Data Description

Yearly maps of early melt (earliest observed melt conditions), melt (melt conditions observed from this point until freeze), early freeze (earliest observed freeze conditions), and freeze (freeze conditions observed from this point on) for the surface of sea ice derived from SSM/I data. Reference:

Markus, T., J. C. Stroeve, and J. Miller (2009), Recent changes in Arctic sea ice melt onset, freezeup, and melt season length, J. Geophys. Res., 114, C12024, doi:10.1029/2009JC005436

Product Updated, 3/07/2019

This update adds melt maps for 2018.

Product Updated, 2/26/2018

This update adds melt maps for 2017. Added NetCDF versions of the datafiles and a python routine to read them. Updated README.

Product Updated, 4/18/2017

This update adds melt maps for 2015 and 2016. 2016 uses F17 for the first part of the year and then switches to F18. The intercalibration between F17 and F18 looks good so at the moment no bias adjustment is done. We will continue to monitor the performance of F18.

Fixed a bug that didn't reinitialize the default freeze value between pixels which meant that in a low number of pixels there was no new freeze value determined and the algorithm used the prior result. This fix made the version 730s across all sensors.


Product Updated, 7/2/2015

In early October 2011, the AMSR-E instrument developed a fault and further data was unavailable on the archive. The previous source data for this routine, SSM/I F13, stopped providing data at the end of 2007 and at that time the routine had been adapted to AMSR-E and maps were processed from 2003 through 2010. The routine has now been adapted to use SSM/IS F17 as a data source for microwave brightness temperatures with the version “701s”, and the 2011 maps were processed.

In February 2014, we investigated anomalous behavior of the routine in coastal areas on the early freeze and freeze maps. We discovered that the bias correction used for F17 was misreporting ice concentration values during the melt period, and that was resulting in the poor freeze-up values. The bias was adjusted and the datset was reprocessed for 2007 on with version "702s".

The following figure shows average melt onset, freeze onset, and average melt duration in days for the entire Arctic.  


figure displaying trends in melt onset, freeze onset, and melt season length


These figures show the trends above on a single plot, with the space between the curves (the melt season length) in just blue and in a colormap to show the trend in melt season length due to warming.

a plot showing the increasing melt season length as a function of time 

a plot showing the increasing melt season length as a function of time as shown by a color trend

a plot showing the increasing Arctic freeze onset anomaly as a function of time

Data Format

Readme for melt / freeze products

4 files:

YYYY - year
VVVV - version, current set is 730s.

Integer arrays, 304 x 448, big endian (windows and mac will need to byteswap). Values are the day of year where the event described in the filename occurs (in 'melt', a value of 175 means melt conditions are present on June 24 in a non-leap year).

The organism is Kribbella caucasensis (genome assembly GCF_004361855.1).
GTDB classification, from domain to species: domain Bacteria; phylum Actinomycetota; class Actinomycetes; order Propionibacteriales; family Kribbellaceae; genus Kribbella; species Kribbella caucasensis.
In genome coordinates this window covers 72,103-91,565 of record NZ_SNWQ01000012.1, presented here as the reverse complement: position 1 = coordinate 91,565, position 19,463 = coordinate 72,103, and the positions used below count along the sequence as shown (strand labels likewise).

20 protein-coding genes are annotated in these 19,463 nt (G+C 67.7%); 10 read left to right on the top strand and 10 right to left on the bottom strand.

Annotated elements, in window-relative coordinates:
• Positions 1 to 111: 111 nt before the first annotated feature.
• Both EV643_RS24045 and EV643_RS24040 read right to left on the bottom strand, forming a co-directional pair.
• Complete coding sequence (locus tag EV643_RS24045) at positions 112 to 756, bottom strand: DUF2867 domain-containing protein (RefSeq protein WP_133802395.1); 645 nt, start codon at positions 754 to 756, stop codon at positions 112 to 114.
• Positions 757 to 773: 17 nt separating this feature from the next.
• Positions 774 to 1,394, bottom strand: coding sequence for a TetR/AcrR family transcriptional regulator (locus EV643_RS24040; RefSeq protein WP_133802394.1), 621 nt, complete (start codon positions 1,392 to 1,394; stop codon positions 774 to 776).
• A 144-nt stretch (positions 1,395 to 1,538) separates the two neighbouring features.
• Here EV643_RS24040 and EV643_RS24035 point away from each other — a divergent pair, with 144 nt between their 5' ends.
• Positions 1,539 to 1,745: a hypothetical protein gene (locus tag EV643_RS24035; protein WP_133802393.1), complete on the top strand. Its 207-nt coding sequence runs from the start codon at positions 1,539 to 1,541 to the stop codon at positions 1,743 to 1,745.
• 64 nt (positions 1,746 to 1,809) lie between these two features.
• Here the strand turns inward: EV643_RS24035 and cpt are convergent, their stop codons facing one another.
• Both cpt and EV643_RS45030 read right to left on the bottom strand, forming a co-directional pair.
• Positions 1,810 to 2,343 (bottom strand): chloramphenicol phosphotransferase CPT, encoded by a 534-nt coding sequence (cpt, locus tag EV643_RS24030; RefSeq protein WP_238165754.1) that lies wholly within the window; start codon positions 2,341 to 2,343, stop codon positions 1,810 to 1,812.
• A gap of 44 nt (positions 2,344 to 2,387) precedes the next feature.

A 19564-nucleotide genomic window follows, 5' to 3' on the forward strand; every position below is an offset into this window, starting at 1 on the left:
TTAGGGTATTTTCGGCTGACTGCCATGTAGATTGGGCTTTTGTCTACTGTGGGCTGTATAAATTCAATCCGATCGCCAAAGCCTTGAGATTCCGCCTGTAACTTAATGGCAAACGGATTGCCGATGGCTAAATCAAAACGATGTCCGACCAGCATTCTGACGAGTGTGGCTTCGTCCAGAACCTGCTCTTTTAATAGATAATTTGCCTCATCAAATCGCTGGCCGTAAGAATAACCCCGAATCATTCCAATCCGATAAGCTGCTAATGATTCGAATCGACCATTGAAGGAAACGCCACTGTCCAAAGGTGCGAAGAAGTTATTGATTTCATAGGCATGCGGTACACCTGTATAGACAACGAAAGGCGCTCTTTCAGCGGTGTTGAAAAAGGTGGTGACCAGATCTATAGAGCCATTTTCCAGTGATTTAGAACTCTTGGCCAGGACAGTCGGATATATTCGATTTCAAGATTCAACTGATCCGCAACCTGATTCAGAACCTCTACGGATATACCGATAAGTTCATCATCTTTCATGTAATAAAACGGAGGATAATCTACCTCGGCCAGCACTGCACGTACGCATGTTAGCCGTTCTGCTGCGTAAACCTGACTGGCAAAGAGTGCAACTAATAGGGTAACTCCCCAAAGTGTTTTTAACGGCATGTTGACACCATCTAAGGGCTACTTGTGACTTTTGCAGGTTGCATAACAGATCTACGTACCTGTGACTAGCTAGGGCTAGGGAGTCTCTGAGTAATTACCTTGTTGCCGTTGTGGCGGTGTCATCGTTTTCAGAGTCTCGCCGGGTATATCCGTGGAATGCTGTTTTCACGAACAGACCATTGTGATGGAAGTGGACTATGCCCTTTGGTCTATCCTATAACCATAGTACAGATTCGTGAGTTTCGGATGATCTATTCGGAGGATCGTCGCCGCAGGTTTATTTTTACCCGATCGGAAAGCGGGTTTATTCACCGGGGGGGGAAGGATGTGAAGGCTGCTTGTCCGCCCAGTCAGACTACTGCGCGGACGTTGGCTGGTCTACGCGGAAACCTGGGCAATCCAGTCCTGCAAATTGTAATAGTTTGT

1 file per year:
YYYY - year
VVVV - version, currently 730s.

Four datafields: earlymelt, melt, earlyfreeze, freeze

There is a sample routine on our site called that reads and plots the data.

Data Flags:

open water
valid data

All negative values represent pixels where melt or freeze could not be determined; the different negative values correspond to different criteria in the algorithm and should not be considered for analysis. The earliest melt possible due to the algorithm is day 75. Data is no longer masked for the polar "hole" in the coverage, and users should note that the hole changes size with satellite transitions.


Regional Summary Files:




XXXX - product (early melt | melt | freeze | late freeze | inner diff (freeze - melt) | freeze anomaly)


These are text tables that give the average value per year (rows) of the named product per region. There has been some quality control on the pixels included in the averages. The first row gives the column labels, which are:


col - region code - region

0 - YYYY - Year

1 - 2 - Sea of Oktosk      

2 - 3 - Bering Sea

3 - 4 - Hudson Bay

4 - 6 - Baffin Bay

6 - 7 - Greenland Sea

7 - 8 - Barent Sea

8 - 9 - Kara Sea

9 - 10 - Laptev Sea

10 - 11 - E. Siberian Sea

11 - 12 - Chukchi Sea

12 - 13 - Beaufort Sea

13 - 14 - Canadian Archipelago

14 - 15 - Central Arctic

15 - 0 - Entire Arctic (all the above regions)

Updated on 7/02/2015

Removed the AMSR-E products from this distribution in favor of SSM/I / SMMR trend only, since AMSR-E stopped providing data. Updated 2007+ to improved bias adjustment, version 702s.

Updated on 4/18/2017

Updated through 2016. Version changed to 730s across all the instruments as a bug in the default ice freeze value for some cases was corrected.


Contact info:

README last updated 6/12/2019

Data Files

  • - zip, 3.44 MB: Melt and freeze files for 1979-2018, zipped
  • melt_update_2019.tar - tar, 42.11 MB: Melt and freeze files for 1979-2018, tarred
  • - zip, 4.12 MB: NetCDF version of the dataset, 1979-2018, zipped
  • melt_update_2019_ncdf.tar - tar, 41.79 MB: NetCDF version of the dataset, 1979-2019, tarred
  • - zip, 93.63 kB: Melt and freeze files for 2018 only, zipped
  • 2018_melt.tar - tar, 1.05 MB: Melt and freeze files for 2018 only, tarred
  • - nc, 1.04 MB: The NCDF file for the 2018 melt / freeze season only.
  • - py, 1.82 kB: Python 3 routine that shows how to read and plot the data.
  • - zip, 15.23 kB: Regional summary files for melt / freeze / early melt / late freeze / inner diff (freeze - melt, the length of the melt season) / freeze anomaly, organized by year (rows) and Arctic regions (cols).